- Practice Arrangements and Location. Find out if the chiropractor has a solo or a group practice. In a group practice, two or more practitioners of the same specialty or different specialties share office space. Also inquire who will take care of you when your own chiropractor is not available.
Take into account the location of the practice and the office hours. If these aren’t convenient, be honest with yourself about whether you will make the time to get there.
A personal visit is the only way to evaluate if a physician has the ability to put you at ease and to communicate. A chiropractor–just like any other type of doctor–should treat you like a partner in your own health care by explaining every procedure, why it’s being done, and what results are expected. When you schedule an initial appointment, don’t be afraid to ask if they offer a free initial consultation or a special discount for a first visit.
To get the most out of your visit, make a list of what you want to know about the physician, the practice and chiropractic itself. Some important issues to discuss include:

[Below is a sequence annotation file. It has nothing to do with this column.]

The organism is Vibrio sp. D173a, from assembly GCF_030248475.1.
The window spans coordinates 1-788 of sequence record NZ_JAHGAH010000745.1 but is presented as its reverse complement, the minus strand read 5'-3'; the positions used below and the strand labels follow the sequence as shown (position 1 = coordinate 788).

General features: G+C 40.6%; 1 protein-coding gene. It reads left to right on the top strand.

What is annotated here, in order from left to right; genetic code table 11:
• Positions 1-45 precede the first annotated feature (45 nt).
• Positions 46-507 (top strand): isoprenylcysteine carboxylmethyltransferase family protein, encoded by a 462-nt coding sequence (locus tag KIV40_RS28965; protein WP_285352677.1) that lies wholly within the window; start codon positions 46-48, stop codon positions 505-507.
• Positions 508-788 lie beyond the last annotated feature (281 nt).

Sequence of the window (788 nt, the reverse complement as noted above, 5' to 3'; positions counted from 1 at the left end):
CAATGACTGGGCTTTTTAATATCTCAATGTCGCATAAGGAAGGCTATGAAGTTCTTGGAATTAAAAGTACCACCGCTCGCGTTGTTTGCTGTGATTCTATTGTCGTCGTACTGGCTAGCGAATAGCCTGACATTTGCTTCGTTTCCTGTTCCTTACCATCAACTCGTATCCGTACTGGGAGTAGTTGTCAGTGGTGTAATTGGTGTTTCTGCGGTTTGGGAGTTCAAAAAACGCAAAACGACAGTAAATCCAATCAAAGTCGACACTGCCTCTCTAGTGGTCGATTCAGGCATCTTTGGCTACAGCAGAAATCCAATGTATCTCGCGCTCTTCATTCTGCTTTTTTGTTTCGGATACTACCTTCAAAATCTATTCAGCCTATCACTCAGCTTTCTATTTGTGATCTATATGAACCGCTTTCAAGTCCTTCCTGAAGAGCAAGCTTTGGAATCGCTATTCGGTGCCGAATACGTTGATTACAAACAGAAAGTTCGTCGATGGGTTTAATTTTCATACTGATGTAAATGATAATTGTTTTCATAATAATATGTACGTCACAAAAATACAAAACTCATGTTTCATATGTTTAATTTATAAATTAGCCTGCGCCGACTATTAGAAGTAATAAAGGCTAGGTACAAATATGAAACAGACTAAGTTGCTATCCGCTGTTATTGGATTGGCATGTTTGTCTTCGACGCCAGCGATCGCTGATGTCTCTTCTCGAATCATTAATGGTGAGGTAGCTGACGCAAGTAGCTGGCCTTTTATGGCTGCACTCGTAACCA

Will the chiropractor refer you to an M.D. or work in conjunction with one if appropriate for your particular condition? What should you expect and approximately how many treatments will be necessary? Make it clear that you do not want to be treated forever. It’s hard to predict how many adjustments will be needed to correct a problem. For some patients, one visit does it. Others may need several months of regular spinal manipulation. However, patients are advised to get a second opinion from an M.D. or another chiropractor if back pain does not improve after a few weeks of treatment.
It’s your responsibility to reveal everything about your health and medications you are taking so that the chiropractor can make an accurate diagnosis and decide upon the best course of therapy. Withholding information about any problems you have may result in inappropriate or even harmful treatment. For example, spinal manipulation is not recommended for people with severe spinal injuries accompanied by numbness or tingling in the limbs or with bone weakening diseases such as osteoporosis.